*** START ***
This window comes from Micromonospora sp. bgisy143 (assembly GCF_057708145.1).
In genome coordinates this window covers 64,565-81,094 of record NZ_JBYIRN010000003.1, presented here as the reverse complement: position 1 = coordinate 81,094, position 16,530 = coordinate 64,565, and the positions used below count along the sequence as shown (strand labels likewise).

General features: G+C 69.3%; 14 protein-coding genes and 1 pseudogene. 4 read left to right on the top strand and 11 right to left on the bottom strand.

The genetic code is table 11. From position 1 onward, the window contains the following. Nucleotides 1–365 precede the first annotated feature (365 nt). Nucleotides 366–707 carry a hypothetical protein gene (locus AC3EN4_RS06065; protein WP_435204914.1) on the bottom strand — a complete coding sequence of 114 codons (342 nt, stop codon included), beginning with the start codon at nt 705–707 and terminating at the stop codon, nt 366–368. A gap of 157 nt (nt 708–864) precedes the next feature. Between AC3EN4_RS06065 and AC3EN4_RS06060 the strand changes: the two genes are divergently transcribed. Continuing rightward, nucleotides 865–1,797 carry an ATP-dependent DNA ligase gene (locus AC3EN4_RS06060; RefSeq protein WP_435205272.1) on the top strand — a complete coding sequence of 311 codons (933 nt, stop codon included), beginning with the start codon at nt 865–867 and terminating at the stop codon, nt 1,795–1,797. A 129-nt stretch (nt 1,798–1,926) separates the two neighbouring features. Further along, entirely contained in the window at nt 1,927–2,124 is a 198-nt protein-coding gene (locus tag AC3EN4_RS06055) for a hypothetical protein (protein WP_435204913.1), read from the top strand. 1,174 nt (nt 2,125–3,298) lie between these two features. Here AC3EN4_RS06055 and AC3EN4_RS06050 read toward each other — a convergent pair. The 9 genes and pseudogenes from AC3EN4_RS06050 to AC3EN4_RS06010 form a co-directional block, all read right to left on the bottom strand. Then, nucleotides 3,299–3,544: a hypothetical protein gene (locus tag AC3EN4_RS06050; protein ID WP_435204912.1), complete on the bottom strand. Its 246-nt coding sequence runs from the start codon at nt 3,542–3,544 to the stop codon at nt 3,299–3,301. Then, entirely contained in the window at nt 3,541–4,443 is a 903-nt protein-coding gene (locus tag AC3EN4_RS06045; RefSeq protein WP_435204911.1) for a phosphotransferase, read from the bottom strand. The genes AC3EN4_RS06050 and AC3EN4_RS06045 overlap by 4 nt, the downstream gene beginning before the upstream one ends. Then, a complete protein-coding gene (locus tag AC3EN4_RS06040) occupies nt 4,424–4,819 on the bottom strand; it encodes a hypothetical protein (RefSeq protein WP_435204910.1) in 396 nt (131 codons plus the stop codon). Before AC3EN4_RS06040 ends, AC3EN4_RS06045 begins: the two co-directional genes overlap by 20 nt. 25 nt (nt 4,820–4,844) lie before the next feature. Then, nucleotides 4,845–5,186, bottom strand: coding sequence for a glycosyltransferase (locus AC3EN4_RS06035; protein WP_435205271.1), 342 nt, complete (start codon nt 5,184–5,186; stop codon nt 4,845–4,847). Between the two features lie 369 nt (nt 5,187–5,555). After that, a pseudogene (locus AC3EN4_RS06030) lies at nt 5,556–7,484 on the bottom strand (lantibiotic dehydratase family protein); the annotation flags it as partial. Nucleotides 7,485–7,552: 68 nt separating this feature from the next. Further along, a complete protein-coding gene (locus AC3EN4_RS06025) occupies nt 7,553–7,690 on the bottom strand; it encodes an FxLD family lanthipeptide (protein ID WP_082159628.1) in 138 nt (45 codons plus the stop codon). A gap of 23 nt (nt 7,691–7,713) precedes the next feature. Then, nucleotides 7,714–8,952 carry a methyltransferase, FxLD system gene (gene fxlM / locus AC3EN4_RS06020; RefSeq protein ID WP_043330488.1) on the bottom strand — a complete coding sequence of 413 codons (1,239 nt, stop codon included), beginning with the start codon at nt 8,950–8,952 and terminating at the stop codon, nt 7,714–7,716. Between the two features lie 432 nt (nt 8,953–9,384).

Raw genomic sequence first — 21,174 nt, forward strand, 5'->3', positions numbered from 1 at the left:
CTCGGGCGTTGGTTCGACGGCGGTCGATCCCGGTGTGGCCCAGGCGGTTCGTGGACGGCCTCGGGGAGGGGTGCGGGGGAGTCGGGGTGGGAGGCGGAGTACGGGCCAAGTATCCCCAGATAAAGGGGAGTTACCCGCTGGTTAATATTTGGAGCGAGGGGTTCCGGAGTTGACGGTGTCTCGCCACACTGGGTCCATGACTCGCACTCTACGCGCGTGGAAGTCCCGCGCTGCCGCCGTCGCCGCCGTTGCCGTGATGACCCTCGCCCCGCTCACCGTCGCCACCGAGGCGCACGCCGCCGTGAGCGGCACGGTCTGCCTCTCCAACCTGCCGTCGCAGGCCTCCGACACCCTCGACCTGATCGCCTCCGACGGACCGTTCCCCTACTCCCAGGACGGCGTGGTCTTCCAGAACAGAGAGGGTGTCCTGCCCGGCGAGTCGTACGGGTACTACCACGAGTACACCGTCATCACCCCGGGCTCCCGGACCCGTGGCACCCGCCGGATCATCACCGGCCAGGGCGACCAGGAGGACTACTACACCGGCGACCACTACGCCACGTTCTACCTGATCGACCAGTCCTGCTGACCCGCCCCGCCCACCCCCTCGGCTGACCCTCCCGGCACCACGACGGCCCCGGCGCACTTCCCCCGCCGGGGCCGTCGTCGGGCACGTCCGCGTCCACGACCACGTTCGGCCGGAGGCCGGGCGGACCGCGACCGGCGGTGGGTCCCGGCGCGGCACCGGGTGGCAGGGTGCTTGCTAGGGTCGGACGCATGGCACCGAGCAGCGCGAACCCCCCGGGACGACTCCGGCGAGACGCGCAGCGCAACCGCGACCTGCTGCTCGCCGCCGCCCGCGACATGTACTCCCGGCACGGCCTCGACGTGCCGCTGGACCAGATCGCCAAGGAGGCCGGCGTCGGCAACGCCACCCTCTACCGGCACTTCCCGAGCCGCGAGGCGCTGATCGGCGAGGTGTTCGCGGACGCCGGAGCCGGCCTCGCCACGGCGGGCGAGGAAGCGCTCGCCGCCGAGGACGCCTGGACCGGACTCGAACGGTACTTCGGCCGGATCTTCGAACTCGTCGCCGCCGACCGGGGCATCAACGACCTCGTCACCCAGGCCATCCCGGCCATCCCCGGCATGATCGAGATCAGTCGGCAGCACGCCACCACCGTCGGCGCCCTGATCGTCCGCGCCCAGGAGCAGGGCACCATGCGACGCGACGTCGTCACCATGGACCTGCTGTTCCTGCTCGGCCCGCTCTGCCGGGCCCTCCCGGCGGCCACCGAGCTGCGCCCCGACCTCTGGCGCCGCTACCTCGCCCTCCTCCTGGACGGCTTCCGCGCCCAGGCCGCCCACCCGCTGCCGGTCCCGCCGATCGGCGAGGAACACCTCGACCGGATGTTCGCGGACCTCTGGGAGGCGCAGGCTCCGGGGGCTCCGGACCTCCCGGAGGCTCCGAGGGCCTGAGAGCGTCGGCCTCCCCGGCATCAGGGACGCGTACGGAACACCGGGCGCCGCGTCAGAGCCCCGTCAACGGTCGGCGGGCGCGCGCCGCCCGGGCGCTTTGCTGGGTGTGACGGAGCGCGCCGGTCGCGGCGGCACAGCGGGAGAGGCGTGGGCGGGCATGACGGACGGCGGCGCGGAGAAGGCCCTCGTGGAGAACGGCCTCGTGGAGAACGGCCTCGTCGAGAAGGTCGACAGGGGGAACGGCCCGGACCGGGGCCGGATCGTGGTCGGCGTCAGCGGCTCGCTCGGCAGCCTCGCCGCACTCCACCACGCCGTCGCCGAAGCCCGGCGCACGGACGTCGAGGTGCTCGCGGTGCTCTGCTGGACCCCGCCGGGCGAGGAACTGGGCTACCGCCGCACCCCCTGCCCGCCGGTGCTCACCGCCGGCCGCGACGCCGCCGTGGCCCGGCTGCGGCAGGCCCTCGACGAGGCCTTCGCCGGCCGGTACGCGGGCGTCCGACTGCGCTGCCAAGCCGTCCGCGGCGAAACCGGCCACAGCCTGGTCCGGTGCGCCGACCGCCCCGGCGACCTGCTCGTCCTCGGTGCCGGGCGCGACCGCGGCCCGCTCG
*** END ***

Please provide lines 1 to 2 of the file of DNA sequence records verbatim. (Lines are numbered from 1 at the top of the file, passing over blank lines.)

This window comes from Micromonospora sp. bgisy143 (assembly GCF_057708145.1).
In genome coordinates this window covers 64,565-81,094 of record NZ_JBYIRN010000003.1, presented here as the reverse complement: position 1 = coordinate 81,094, position 16,530 = coordinate 64,565, and the positions used below count along the sequence as shown (strand labels likewise).